Within the walls of TU Delft resides a lot of knowledge that horticulture and agriculture can benefit from. The recently established TU Delft AgTech Institute brings together supply and demand: it brings scientific knowledge into contact with challenges from practice, and seeks scientific answers to questions from (for example) entrepreneurs. “If you look around you from the tallest tower of TU Delft, you only see greenhouses.”
Last New Year’s Eve, the TU Delft AgTech Institute saw the light of day. “You could call it the front door of a number of TU Delft faculties with relevant knowledge in the field of agri-food and horti business. Themes on which TU Delft AgTech Institute focuses are Artificial Intelligence, Environmental Resources, Robotic Systems, Sensor Technology, Smart Systems and Sustainable Energy” says founder and Business Developer Liselotte de Vries, who runs the TU Delft AgTech Institute together with Scientific Director Roeland van Ham (professor at TU Delft and head of Bioinformatics at Keygene) and an Academic Board.
Why was the TU Delft AgTech Institute founded?
Liselotte de Vries: “We want to bring supply and demand together with the institute. By that I mean: using scientific knowledge in practice, and vice versa. The great thing is: if you look around you from the tallest tower of TU Delft, you only see greenhouses. From that physical proximity, collaboration is a logical step. Moreover, horticulture and agriculture are among the most important sectors in the world, and entrepreneurs and science can learn a lot from each other.”
Roeland van Ham: “The knowledge and expertise within TU Delft can help to answer all kinds of questions within the horticultural sector. You can think of fundamental knowledge about, for example, making food production more sustainable. In this way, TU Delft can help food production move forward.”
There are already mutual contacts?
De Vries: “That’s right. There are an enormous number of projects within TU Delft that are relevant, for example in the field of AI, energy and robotics. But these are often not visibly labeled as horticulture or agriculture and are communicated well enough outside TU Delft. At the same time, the sector is not familiar enough with TU Delft. While we have the technical and systems knowledge for worldwide challenges.”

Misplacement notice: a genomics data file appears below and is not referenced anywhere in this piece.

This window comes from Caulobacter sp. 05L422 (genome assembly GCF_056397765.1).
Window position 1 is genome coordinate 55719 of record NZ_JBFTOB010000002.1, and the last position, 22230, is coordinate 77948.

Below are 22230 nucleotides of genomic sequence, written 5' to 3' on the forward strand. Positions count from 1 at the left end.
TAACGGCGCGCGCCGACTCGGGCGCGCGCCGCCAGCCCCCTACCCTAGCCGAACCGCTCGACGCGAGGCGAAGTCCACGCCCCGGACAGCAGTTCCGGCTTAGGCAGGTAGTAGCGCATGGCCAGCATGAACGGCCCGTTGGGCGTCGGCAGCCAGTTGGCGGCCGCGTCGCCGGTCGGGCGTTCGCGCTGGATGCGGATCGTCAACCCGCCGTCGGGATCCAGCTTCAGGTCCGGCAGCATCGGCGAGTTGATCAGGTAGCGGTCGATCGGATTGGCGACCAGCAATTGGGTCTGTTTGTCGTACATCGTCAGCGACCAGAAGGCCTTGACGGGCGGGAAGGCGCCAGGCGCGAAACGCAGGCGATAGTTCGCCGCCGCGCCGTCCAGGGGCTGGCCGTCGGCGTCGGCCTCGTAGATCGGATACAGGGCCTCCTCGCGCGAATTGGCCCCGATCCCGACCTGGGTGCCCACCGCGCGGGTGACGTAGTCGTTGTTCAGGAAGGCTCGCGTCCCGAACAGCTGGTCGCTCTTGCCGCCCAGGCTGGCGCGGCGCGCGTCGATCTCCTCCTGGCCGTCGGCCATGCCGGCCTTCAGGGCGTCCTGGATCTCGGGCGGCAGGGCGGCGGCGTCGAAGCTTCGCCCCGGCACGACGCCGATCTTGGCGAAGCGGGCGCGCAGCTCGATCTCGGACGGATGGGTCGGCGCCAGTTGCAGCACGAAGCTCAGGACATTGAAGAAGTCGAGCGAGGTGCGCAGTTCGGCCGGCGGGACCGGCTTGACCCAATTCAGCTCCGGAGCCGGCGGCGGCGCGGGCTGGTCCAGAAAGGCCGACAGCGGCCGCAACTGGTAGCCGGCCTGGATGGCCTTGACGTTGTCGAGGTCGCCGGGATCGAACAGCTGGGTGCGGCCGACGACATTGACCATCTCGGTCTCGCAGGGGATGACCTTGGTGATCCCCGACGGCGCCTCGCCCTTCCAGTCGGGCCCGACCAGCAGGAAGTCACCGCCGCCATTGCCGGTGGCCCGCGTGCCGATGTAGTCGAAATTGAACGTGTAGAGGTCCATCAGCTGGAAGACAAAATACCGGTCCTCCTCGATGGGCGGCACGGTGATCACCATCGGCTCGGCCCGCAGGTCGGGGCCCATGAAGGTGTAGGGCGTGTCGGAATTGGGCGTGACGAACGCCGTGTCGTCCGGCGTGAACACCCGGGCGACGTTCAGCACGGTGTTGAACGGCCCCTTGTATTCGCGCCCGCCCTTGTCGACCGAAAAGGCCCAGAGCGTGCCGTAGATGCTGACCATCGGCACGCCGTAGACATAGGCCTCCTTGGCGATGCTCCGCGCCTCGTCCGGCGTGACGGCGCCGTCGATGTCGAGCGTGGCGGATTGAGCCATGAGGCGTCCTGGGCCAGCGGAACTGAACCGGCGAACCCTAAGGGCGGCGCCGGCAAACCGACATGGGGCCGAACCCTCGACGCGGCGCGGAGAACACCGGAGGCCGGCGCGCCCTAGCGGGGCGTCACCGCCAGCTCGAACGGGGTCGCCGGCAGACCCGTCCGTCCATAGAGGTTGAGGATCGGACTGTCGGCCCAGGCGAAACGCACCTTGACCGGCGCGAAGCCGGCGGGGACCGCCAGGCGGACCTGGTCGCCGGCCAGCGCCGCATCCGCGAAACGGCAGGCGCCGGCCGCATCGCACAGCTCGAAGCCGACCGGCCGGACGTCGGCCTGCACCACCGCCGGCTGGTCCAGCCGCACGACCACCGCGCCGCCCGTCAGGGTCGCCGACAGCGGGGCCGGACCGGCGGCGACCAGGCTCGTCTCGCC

Van Ham: “And let’s not forget: a team of researchers from TU Delft and a few suppliers took part in the Autonomous Greenhouse Challenge and won. So with technology such as Artificial Intelligence and sensors, they have beaten professional growers. That’s fantastic from a scientific point of view. And it means that the way we work can be improved even further by using new technologies.”
What are challenges you wish to take on?
Van Ham: “There are many issues within horticulture that are very interesting for TU Delft. For example: can you develop a thermometer that you put in a plant without damaging it? ”
De Vries: “TU Delft has high-tech knowledge for the challenges of the sector. This way I know for sure that sensors can become smaller, better and cheaper for micro-level measurements, and that we can ensure automation to take a big leap forward. Or take soft fruit for example: there is an enormous amount of wasted strawberries, because it is not well known how the chain can be set up as optimally as possible and because a lot of work is done manually supported by the human eye and not supported by objective monitoring tools and data.”
What does the scientific world actually think of horticulture?
De Vries: “First of all, the Dutch name ‘tuinbouw’ does not resonate internally, whereas ‘horticulture’ already appeals to the imagination of students and researchers much more. Students find this sector particularly important as it focuses on important topics such as feeding the world, feeding metropoles and growing local or high quality food. That appeals. So the story of horticulture is good.”
Van Ham: “Horticulture is still largely unknown within TU Delft. Our task is to show what knowledge there is within TU Delft and to ensure links between different knowledge areas. In addition, many challenges in agriculture and horticulture are comparable in terms of high-tech needs, we are happy to work with both sectors!”